OK, you guys are forcing me to do some head scratching, so here goes. The L20 V9 doesn't use mosfets in the output stages. It uses 2SD1047/2SB817 which are NPN/PNP planar silicons, 4 pairs. It uses a mosfet driver pair, IRF610/IRF9610 N-channel/P-channel. As supplied there is no adjustment for bias but I have put in a pot (shown on the attached schematic). As for my measurement of the current, I used a current clamp DC ammeter on both the +ve supply line and the -ve line. I got about 3mA on each. I managed to bias it up using the pot and thought that 100mA total might be a good number but naturally I blew up the amp (as per usual). Next time I took it to about 40mA total and as it heated up the temp compensation must have kicked in and the total current dropped to about 10mA. I then tweaked it a bit more and I think it is at about 20mA at present. As for the heatsink, 'IF' I was going to run them anywhere near full power I would use Conrad MF35-151.5 heatsinks which are good for 0.21C/Watt. I don't know if there is visible crossover distortion since I biased the output stages up a bit because I was so eager to listen that I did not put the CRO on it. But to my old ears it does not have any audible distortion. Believe me, the sound quality improved out of sight when I bypassed the input cap. When I find a good sounding cap I will put it in. The heatsink only gets slightly warm at any stage and as for the drop across the 0.22Ohm resistors, I haven't measured it yet. Sorry about the crappy sideways schematic. To be continued.
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Old 25th March 2012, 05:24 PM   #39
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Ah, the light shines - it is not MOSFET so bias can be much lower. Apologies for the confusion but I'm not the first here to assume it was.

I think you will be led a merry chase expecting accuracy from a clamp meter at low DC current. Others may have a better appraisal but I would be sceptical, particularly in close packed circuits. For reliable readings, it's not difficult to measure the voltage across suitable resistors in the circuit, given that readings will be limited to the resistor+meter accuracies but you can expect ~3% across those Re resistors. A quick calc. in the head and it's done. You can then cross-check the reedings this way.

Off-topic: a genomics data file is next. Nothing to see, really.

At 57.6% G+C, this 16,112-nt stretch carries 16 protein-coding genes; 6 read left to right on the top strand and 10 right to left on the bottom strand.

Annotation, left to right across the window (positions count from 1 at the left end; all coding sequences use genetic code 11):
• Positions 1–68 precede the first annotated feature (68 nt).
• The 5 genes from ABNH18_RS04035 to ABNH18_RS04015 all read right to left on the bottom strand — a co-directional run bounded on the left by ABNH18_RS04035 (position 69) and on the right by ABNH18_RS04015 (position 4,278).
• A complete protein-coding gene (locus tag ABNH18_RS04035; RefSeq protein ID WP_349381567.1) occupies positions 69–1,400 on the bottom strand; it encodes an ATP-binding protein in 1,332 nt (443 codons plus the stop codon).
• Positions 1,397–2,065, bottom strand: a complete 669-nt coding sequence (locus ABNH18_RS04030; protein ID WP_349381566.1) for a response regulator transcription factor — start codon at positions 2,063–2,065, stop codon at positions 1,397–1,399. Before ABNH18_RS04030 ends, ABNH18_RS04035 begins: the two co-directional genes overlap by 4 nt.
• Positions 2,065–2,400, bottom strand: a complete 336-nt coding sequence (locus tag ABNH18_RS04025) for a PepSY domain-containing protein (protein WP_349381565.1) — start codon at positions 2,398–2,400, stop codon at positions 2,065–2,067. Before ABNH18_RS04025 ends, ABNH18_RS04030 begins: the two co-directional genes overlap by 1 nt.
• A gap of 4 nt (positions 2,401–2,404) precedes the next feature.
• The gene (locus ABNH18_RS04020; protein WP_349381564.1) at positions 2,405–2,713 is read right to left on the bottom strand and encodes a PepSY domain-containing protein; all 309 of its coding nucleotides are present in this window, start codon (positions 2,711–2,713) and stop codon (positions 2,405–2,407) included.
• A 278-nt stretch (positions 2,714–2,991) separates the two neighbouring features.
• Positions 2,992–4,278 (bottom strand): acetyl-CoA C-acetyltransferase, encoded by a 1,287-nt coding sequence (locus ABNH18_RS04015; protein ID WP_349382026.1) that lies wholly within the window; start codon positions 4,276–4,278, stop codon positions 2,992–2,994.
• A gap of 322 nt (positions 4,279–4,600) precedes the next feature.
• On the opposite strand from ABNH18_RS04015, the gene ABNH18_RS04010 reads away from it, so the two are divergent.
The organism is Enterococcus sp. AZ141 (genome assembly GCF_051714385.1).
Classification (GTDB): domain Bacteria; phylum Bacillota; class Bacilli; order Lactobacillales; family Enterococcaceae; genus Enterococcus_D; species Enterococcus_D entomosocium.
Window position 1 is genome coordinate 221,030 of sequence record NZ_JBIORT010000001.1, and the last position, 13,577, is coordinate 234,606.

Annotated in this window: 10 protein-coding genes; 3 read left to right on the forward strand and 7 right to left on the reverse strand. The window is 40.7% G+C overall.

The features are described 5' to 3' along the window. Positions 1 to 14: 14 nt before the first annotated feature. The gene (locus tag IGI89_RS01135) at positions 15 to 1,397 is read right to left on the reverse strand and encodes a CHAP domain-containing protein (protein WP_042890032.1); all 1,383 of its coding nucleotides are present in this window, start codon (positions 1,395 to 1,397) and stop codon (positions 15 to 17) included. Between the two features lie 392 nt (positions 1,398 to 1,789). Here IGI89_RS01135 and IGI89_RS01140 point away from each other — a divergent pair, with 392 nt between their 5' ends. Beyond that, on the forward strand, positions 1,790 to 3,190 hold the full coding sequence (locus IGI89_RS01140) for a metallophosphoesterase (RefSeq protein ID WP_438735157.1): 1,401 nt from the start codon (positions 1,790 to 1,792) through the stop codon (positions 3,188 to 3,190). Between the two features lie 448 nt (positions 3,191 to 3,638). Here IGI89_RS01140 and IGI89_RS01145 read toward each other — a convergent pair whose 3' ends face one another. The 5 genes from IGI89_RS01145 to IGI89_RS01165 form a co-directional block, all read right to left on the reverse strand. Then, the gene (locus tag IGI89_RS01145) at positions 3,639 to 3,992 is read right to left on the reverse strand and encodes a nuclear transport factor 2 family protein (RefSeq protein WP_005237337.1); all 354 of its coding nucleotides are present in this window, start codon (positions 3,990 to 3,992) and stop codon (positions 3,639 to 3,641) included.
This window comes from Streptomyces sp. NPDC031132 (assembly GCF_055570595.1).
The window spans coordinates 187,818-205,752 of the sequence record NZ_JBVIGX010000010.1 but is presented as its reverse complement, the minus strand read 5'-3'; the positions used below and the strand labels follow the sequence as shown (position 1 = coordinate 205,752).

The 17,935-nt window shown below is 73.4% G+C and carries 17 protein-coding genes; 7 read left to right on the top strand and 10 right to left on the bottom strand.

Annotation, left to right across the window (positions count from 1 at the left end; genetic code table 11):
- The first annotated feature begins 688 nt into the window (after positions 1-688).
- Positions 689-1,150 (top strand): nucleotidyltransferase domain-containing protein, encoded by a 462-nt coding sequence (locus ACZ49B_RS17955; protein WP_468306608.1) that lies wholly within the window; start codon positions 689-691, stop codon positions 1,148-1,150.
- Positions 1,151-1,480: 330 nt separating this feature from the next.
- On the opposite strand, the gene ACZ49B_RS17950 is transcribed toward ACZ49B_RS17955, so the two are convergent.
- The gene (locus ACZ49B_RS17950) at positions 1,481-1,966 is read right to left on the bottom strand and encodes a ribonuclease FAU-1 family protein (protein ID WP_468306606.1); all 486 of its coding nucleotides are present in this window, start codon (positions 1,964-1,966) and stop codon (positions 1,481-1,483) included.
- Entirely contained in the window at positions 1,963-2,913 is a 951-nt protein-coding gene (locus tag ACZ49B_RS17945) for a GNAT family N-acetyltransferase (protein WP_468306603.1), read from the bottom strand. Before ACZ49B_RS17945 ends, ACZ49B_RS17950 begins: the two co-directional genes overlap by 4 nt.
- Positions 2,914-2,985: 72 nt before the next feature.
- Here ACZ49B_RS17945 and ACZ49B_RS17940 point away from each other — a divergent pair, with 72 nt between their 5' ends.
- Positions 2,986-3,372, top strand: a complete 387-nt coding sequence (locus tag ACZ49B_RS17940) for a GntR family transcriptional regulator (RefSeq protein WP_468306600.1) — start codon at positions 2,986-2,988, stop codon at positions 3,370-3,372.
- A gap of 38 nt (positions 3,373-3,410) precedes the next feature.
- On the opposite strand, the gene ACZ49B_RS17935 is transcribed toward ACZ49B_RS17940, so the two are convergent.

Let's see the real figures which, for ~25 mA/pair, should be 100 mA total, read as 0.22 * 0.025 = 0.0055 or 5.5 mV across each emitter resistor of the output pairs. For a little better chance of accuracy, read across both resistors in the pair, from emitter to emitter and expect ~11 mV with the same nominal 25 mA bias. Rest assured, if the sinks are getting warm with modest audio levels, the bias will be much more than 3 mA total. With typical setting, you might expect a total of 120 mA current drawn by each idle amplifier.

A standard 300 mm Conrad sink rated 0.37 Deg. C/W should be adequate, as the SC studio 350 uses it. The only problem being the close packing of transistors and local overheating. This is not good. BTW, I think a pot. is shown in the conventional position, in the base circuit of the bias generator transistor. There is some note there too but I can't make it out. Perhaps it specifies a fixed resistor in lieu?
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Old 25th March 2012, 11:31 PM   #40
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Default L20 V9

I have scanned the schematic again and it looks a bit better. I also fathomed out how to rotate it. The clamp meter I am using is of professional quality and I have no reason to doubt it as it has agreed with other measuring methods in the past. Still, I will now measure the voltage across the 0.22 Ohm resistors as I have always done with other amps. I was wary of poking the meter leads into this PCB in light of it's previous liking for 'taking off'. The pot shown in the circuit is one I put in. I used 500 Ohms at first but changed to 5K when I didn't get much response from 500. Also, now I look at the circuit in more detail I see that there is some protection against HF signals (or have I got that wrong too?) in the form of a 10 Ohm resistor and 0.1uf cap to ground on the output. This would represent (?) a 170 ohm load at 10kHz and 26 ohm load at 100K. I suppose it could be construed as being there to stop stuff getting back in from the speaker wires as much as loading the amp. I will have to get Mr. Selfs' book out again and have a look. If the amp went into oscillation I suppose it would make mincemeat of the 10 Ohm resistor and maybe it has. Regards.